Do they have a coordinator in China or do agency personnel periodically visit CCAA in Beijing? Agencies that answer yes to this question will have better contacts in CCAA in case there are unexpected problems that must be dealt with.
The Adoption Law in China changed in August 2001, are the agency people familiar with the changes and how they may affect your specific situation? An agency that is not familiar with these changes is not well informed and up to date.
Are they honest and up front about the costs involved, and do they clearly explain their fees, what is covered and what is not. Any agency that quotes you total costs over $20,000 for the entire process including all travel, fees and everything should be looked at very carefully. The costs may well be perfectly justified but this is clearly the full service end of the spectrum. In contrast any agency quoting you much less than $15,000 also needs careful examination. This is the budget end and you will be expected to do a lot more work on your own. You need to be clear what the agency will do and what you are expected to do as part of the adoption process.
Do they offer specific guarantees about age, gender or health of the child? Do they state that they can get a child significantly faster than is usual? These are clear warning signs of an agency that is less than honest. With China adoptions, you will probably get a healthy baby girl around 1 year of age. But you could get a healthy boy that is nearly two, this happened in my travel group to a family expecting the 'standard' baby girl. There are no guarantees in China or any other international adoptions and an agency telling you otherwise is less than honest.
A very important indicator is references, does the agency have families that have recently been through their China program that you can speak with? Most agencies can arrange this even if they do not have a formal program. An agency that refuses to do this may well have some dissatisfied customers that they are trying to hide. This is a clear danger sign.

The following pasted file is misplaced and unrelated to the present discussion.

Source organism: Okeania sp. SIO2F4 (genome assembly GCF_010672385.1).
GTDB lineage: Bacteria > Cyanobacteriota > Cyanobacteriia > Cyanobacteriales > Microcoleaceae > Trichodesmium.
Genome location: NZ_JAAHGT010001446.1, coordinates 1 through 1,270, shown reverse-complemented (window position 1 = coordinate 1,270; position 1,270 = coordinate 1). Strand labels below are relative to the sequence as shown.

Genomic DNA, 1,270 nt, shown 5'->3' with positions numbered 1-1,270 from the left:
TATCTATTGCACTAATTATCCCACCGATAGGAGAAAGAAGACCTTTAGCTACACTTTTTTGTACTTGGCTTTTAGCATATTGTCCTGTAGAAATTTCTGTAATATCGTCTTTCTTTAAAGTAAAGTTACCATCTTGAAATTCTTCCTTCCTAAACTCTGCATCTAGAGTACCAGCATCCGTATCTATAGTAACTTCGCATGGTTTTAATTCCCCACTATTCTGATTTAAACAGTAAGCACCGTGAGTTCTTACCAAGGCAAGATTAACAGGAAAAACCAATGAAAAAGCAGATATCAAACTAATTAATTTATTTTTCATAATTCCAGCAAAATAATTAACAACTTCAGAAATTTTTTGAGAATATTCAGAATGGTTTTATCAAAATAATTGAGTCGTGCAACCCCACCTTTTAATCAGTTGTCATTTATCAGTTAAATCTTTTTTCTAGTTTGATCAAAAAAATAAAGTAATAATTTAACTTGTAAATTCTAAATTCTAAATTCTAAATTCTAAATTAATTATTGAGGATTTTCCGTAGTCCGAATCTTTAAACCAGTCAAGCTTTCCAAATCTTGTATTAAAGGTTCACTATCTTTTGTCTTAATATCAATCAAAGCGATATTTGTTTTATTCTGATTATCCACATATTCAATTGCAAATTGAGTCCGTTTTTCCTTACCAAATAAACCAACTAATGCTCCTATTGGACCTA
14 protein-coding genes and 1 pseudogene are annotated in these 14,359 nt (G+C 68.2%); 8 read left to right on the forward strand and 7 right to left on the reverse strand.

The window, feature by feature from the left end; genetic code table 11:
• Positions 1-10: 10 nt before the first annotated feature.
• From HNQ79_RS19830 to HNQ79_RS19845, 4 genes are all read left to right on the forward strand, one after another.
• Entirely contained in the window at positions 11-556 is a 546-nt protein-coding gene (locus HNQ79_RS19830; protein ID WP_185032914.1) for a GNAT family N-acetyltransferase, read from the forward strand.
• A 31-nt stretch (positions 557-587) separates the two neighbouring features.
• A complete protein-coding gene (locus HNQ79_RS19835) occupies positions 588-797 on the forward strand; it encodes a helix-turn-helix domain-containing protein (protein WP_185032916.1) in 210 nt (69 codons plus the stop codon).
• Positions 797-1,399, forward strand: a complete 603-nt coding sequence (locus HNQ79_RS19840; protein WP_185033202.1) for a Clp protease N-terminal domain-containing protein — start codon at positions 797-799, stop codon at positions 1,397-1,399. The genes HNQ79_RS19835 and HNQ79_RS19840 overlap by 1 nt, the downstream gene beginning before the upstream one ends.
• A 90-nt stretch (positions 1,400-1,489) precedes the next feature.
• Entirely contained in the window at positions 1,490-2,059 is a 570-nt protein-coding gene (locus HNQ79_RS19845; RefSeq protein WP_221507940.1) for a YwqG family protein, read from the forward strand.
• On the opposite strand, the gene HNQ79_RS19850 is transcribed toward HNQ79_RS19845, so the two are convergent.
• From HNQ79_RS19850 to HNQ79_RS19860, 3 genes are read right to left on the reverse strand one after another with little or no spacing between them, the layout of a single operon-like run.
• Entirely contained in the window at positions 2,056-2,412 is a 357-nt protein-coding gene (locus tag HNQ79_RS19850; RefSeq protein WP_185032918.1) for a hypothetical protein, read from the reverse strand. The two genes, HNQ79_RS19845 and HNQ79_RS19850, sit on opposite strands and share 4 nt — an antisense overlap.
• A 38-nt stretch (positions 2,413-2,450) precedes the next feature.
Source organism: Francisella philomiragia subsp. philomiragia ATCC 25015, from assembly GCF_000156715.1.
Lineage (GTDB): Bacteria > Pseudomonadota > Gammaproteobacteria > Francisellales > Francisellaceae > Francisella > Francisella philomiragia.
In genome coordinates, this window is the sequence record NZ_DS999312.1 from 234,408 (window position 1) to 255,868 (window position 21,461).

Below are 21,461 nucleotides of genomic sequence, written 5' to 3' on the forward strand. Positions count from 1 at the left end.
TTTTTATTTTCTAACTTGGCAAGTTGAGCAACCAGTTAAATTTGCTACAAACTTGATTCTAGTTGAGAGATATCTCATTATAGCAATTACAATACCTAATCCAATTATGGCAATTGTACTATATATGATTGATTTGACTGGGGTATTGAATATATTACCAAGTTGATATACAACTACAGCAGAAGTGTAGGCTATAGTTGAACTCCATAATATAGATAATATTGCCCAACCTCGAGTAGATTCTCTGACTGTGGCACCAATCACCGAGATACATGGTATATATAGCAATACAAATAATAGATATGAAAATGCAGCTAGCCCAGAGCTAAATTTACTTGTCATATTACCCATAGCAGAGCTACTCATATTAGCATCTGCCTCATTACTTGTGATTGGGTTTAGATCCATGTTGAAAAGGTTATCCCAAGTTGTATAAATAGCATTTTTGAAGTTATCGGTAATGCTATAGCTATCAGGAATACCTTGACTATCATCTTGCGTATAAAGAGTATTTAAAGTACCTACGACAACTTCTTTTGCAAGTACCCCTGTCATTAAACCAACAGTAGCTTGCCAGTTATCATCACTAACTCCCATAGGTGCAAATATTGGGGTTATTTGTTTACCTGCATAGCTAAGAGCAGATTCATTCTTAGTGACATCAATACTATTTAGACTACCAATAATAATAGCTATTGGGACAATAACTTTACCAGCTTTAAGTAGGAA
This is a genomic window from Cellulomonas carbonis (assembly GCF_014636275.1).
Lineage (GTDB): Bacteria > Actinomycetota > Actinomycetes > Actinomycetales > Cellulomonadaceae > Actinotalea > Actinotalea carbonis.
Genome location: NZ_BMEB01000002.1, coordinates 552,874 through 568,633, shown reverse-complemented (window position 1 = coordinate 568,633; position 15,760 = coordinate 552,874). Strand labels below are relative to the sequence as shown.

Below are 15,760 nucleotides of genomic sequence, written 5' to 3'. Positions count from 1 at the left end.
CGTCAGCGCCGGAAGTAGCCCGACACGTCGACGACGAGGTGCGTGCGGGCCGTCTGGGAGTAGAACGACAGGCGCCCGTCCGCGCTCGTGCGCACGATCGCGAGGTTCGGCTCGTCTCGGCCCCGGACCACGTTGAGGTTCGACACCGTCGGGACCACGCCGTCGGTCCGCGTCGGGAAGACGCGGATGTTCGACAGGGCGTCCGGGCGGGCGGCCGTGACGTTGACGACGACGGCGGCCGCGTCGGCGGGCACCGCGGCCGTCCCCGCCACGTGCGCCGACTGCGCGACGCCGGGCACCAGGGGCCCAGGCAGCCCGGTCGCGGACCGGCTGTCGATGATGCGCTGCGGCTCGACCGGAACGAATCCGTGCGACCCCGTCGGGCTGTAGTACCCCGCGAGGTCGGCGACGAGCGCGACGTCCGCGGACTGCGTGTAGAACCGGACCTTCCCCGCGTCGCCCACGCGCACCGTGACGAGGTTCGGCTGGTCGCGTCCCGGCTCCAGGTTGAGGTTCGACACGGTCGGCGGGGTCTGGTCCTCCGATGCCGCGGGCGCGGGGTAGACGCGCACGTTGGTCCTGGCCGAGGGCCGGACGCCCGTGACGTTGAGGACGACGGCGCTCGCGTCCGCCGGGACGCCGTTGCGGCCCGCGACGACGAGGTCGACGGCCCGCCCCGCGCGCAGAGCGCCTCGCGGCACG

When you have completed all your interviews it is time to rank your choices and make a decision. However, if you are not comfortable with any of your choices, you may need to re-evaluate your basic criteria. It is much better to go back and collect more information and do more agency interviews than to sign up with an agency that you are not really comfortable with.
VI. Make a final decision
When you have completed the process, you will find that one or a very few agencies stand out from the crowd. These are your finalists, you should rank them, thinking about strengths and weaknesses of each of these finalists. No agency is perfect and strong in all areas, but you want to choose one that is strong in the areas that are important to you. When you have made your ranking, then put all the paperwork away and take a vacation from the adoption process for a week or two. If your choice still seems right to you then you are ready for the next step.
If you are not comfortable with your choices, you may wish to go back and investigate some other agencies in more detail. You may start out thinking that a national agency is better for you, however in dealing with them in the interview phase, you may find that you are not comfortable dealing with people you never see. In this case, you should go back and look at some local agencies. It is better to spend a few weeks of extra research so that you can make the best choice for you as a family.
VII. Fill out the application starting the paperwork to bring your child home.
The next step is to fill out your application for the agency, write that check and formally start the journey that will bring a child home to be a part of your family forever.